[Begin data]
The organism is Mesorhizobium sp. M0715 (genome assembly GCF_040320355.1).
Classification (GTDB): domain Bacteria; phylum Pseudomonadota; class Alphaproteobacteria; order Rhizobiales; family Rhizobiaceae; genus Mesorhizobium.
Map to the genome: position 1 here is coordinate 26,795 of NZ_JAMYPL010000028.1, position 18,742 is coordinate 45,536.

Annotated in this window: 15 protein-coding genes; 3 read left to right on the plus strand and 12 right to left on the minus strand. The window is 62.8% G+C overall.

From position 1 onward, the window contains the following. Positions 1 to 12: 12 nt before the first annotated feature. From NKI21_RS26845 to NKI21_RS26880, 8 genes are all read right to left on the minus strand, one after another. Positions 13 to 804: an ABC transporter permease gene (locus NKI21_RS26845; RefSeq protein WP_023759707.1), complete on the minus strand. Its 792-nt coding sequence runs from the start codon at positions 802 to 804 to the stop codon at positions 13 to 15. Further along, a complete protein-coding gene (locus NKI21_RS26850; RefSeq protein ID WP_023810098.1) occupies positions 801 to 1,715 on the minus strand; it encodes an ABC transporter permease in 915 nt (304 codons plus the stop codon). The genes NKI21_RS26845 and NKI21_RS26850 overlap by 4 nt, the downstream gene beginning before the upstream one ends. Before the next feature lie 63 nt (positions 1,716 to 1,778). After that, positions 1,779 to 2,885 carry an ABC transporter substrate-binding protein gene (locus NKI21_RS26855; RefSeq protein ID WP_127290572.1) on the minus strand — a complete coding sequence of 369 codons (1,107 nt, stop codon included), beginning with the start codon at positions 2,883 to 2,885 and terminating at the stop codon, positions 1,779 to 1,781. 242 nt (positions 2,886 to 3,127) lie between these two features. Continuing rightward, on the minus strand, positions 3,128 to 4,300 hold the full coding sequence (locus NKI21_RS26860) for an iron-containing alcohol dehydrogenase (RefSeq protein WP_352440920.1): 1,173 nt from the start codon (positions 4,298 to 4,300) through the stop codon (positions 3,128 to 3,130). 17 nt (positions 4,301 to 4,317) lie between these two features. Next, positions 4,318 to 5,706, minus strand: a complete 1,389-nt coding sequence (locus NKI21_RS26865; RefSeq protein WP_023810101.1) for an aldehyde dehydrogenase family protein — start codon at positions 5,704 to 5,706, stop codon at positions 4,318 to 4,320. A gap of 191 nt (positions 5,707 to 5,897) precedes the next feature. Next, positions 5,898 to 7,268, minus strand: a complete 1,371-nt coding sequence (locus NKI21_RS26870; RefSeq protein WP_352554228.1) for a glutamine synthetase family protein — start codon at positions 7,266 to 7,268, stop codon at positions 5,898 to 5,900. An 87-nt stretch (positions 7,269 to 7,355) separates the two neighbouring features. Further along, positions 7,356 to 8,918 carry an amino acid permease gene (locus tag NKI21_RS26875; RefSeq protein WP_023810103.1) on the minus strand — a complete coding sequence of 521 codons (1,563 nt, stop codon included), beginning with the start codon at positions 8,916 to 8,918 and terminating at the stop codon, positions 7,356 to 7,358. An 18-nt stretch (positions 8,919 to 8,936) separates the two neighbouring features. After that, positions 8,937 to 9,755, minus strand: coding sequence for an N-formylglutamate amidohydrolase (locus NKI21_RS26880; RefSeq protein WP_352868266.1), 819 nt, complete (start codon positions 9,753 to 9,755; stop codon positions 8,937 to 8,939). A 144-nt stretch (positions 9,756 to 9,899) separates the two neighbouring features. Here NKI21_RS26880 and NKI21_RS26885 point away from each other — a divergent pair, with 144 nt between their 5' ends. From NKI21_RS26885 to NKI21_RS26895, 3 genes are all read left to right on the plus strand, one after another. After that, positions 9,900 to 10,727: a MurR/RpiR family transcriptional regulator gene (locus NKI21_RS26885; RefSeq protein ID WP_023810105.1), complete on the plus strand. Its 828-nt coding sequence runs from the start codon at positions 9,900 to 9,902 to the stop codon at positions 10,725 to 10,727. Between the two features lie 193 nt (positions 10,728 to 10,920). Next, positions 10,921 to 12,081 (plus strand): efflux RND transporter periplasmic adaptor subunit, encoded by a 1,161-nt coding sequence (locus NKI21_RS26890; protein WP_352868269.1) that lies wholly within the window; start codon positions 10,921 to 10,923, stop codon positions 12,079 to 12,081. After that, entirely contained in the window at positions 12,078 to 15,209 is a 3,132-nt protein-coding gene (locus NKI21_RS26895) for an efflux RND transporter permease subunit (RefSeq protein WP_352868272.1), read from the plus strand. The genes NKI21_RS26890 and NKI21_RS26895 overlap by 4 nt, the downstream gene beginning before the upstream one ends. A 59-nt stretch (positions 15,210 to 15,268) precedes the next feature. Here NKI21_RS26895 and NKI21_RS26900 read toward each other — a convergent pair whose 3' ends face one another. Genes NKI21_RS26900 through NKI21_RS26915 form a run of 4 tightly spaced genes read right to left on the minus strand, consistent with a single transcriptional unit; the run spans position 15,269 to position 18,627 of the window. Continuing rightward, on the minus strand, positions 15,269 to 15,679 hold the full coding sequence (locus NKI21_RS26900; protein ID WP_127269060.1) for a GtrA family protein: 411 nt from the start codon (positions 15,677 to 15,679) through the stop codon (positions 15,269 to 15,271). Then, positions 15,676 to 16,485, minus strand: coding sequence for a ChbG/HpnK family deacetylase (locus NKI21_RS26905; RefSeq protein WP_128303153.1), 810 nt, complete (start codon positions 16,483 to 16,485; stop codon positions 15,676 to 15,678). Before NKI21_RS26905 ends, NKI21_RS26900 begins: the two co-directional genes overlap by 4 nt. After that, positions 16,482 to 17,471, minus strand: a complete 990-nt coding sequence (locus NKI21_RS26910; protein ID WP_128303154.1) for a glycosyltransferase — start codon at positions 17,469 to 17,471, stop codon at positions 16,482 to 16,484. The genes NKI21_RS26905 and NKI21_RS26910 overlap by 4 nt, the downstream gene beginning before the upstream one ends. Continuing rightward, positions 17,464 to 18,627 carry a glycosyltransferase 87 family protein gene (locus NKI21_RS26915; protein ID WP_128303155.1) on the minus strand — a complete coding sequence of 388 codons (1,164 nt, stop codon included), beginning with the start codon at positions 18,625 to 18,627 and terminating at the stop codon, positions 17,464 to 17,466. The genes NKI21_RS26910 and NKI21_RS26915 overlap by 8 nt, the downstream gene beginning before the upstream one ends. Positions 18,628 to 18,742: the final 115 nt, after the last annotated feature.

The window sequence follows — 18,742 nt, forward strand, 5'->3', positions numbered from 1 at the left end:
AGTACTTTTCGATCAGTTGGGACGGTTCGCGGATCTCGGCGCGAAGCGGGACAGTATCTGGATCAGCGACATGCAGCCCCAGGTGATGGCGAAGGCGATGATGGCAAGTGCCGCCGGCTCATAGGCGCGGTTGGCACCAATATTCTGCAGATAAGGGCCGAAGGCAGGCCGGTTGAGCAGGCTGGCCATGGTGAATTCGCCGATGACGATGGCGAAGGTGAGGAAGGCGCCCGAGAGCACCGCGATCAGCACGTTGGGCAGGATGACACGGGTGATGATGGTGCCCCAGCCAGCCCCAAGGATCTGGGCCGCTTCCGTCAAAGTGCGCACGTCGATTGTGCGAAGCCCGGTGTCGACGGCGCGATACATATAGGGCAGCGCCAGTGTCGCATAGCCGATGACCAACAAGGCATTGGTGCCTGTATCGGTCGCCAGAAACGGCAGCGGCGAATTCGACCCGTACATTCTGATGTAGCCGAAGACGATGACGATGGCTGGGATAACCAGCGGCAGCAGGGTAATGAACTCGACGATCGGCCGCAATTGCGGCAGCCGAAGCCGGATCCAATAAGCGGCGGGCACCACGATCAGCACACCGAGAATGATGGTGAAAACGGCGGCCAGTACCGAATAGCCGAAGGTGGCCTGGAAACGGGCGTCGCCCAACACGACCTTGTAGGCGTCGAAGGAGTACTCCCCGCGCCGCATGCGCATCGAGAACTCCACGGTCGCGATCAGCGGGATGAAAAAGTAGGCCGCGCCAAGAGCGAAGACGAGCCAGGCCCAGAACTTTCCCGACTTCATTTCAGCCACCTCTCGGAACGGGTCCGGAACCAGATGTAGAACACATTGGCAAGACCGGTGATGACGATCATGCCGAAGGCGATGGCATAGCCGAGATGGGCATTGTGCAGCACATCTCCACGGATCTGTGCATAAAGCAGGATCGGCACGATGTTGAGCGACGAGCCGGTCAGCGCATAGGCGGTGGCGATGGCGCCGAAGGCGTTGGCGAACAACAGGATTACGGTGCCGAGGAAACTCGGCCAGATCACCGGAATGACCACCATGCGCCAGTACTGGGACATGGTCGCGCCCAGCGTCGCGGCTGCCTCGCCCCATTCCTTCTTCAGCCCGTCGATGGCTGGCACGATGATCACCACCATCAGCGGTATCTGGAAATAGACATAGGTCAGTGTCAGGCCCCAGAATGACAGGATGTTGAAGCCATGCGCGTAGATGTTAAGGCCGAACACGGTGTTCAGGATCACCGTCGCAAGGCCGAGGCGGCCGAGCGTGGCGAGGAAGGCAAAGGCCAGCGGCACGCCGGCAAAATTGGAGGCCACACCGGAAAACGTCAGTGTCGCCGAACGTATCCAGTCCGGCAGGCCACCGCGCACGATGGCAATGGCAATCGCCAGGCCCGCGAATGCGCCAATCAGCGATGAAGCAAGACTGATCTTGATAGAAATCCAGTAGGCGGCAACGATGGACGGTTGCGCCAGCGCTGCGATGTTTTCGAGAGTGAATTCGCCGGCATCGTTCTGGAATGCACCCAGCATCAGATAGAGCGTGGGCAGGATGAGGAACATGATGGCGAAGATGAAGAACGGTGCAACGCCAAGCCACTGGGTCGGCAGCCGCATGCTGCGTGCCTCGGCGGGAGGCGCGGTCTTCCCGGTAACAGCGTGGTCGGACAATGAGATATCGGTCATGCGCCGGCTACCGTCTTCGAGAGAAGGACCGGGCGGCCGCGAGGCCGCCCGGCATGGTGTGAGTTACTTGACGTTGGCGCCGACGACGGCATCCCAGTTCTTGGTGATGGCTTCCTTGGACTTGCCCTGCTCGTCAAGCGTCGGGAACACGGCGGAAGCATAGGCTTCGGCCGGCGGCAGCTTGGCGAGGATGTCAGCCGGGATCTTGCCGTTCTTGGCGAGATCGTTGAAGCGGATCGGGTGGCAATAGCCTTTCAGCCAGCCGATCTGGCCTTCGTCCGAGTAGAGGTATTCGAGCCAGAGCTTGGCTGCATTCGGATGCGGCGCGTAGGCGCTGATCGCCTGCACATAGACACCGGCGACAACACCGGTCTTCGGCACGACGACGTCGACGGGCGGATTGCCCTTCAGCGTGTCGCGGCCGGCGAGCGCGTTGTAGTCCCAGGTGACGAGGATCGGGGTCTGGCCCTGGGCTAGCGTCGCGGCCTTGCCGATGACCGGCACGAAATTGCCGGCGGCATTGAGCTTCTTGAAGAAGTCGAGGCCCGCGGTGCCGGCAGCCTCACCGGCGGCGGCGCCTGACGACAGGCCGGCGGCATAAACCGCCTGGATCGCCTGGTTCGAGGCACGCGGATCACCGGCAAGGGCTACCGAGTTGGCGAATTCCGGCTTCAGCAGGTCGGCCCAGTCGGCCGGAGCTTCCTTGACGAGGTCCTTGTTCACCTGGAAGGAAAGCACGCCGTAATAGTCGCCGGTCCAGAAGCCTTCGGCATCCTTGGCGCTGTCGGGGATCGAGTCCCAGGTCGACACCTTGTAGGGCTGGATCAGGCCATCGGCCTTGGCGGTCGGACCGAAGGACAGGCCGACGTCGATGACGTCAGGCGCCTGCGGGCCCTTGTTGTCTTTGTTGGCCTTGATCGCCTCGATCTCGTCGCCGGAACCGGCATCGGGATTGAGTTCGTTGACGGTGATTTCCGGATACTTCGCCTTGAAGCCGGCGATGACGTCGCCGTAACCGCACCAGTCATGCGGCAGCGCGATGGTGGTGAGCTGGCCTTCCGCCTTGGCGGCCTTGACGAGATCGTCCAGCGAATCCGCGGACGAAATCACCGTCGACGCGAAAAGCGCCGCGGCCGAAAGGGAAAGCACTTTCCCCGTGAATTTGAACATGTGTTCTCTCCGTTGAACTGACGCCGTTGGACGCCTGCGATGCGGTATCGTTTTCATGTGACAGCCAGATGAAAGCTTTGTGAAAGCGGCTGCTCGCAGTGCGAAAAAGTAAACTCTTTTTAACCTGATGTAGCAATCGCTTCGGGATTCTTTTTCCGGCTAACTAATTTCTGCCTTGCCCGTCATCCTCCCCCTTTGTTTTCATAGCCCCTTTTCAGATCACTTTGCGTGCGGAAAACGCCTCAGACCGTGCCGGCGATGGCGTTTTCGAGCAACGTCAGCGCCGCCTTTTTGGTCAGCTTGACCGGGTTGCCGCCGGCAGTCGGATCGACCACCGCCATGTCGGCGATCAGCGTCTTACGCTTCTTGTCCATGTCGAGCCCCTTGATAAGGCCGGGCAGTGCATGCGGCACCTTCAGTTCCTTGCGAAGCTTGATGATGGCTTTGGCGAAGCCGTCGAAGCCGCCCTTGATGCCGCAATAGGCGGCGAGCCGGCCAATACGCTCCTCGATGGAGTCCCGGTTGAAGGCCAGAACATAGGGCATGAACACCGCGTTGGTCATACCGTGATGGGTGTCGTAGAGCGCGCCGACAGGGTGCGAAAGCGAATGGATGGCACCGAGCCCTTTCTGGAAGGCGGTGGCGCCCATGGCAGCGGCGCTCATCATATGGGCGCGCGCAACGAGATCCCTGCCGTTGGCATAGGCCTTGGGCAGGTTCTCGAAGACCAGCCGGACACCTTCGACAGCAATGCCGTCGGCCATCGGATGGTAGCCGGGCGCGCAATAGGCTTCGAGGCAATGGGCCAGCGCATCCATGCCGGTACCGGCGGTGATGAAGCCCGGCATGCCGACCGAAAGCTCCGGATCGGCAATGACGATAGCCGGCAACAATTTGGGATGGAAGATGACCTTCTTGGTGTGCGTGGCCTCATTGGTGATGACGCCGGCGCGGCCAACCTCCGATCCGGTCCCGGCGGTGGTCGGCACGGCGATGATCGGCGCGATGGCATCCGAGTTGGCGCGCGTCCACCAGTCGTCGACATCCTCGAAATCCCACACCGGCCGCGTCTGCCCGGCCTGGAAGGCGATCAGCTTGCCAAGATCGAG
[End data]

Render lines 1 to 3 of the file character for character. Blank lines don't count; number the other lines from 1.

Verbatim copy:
The organism is Mesorhizobium sp. M0715 (genome assembly GCF_040320355.1).
Classification (GTDB): domain Bacteria; phylum Pseudomonadota; class Alphaproteobacteria; order Rhizobiales; family Rhizobiaceae; genus Mesorhizobium.
Map to the genome: position 1 here is coordinate 26,795 of NZ_JAMYPL010000028.1, position 18,742 is coordinate 45,536.